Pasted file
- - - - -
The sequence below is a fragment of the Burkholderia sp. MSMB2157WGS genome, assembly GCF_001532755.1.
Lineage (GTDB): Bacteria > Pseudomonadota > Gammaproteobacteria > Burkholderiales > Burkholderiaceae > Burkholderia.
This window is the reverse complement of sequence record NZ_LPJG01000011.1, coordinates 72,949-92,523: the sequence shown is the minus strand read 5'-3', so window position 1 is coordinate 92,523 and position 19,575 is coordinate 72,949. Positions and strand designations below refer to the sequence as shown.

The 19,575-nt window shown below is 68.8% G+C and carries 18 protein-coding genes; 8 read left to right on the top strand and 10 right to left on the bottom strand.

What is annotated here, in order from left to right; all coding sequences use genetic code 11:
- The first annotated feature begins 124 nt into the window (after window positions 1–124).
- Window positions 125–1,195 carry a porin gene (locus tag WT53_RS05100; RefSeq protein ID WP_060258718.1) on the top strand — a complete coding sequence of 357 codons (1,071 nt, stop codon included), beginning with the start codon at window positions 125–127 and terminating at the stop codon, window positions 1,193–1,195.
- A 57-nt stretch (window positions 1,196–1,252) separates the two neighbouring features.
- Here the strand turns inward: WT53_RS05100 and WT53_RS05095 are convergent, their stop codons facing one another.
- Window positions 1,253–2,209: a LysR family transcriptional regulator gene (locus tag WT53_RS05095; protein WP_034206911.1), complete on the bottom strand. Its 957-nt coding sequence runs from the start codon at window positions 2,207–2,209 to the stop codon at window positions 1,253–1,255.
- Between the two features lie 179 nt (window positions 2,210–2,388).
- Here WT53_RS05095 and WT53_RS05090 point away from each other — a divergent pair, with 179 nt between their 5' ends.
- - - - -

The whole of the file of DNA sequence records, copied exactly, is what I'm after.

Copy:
The sequence below is a fragment of the Burkholderia sp. MSMB2157WGS genome, assembly GCF_001532755.1.
Lineage (GTDB): Bacteria > Pseudomonadota > Gammaproteobacteria > Burkholderiales > Burkholderiaceae > Burkholderia.
This window is the reverse complement of sequence record NZ_LPJG01000011.1, coordinates 72,949-92,523: the sequence shown is the minus strand read 5'-3', so window position 1 is coordinate 92,523 and position 19,575 is coordinate 72,949. Positions and strand designations below refer to the sequence as shown.

The 19,575-nt window shown below is 68.8% G+C and carries 18 protein-coding genes; 8 read left to right on the top strand and 10 right to left on the bottom strand.

What is annotated here, in order from left to right; all coding sequences use genetic code 11:
- The first annotated feature begins 124 nt into the window (after window positions 1–124).
- Window positions 125–1,195 carry a porin gene (locus tag WT53_RS05100; RefSeq protein ID WP_060258718.1) on the top strand — a complete coding sequence of 357 codons (1,071 nt, stop codon included), beginning with the start codon at window positions 125–127 and terminating at the stop codon, window positions 1,193–1,195.
- A 57-nt stretch (window positions 1,196–1,252) separates the two neighbouring features.
- Here the strand turns inward: WT53_RS05100 and WT53_RS05095 are convergent, their stop codons facing one another.
- Window positions 1,253–2,209: a LysR family transcriptional regulator gene (locus tag WT53_RS05095; protein WP_034206911.1), complete on the bottom strand. Its 957-nt coding sequence runs from the start codon at window positions 2,207–2,209 to the stop codon at window positions 1,253–1,255.
- Between the two features lie 179 nt (window positions 2,210–2,388).
- Here WT53_RS05095 and WT53_RS05090 point away from each other — a divergent pair, with 179 nt between their 5' ends.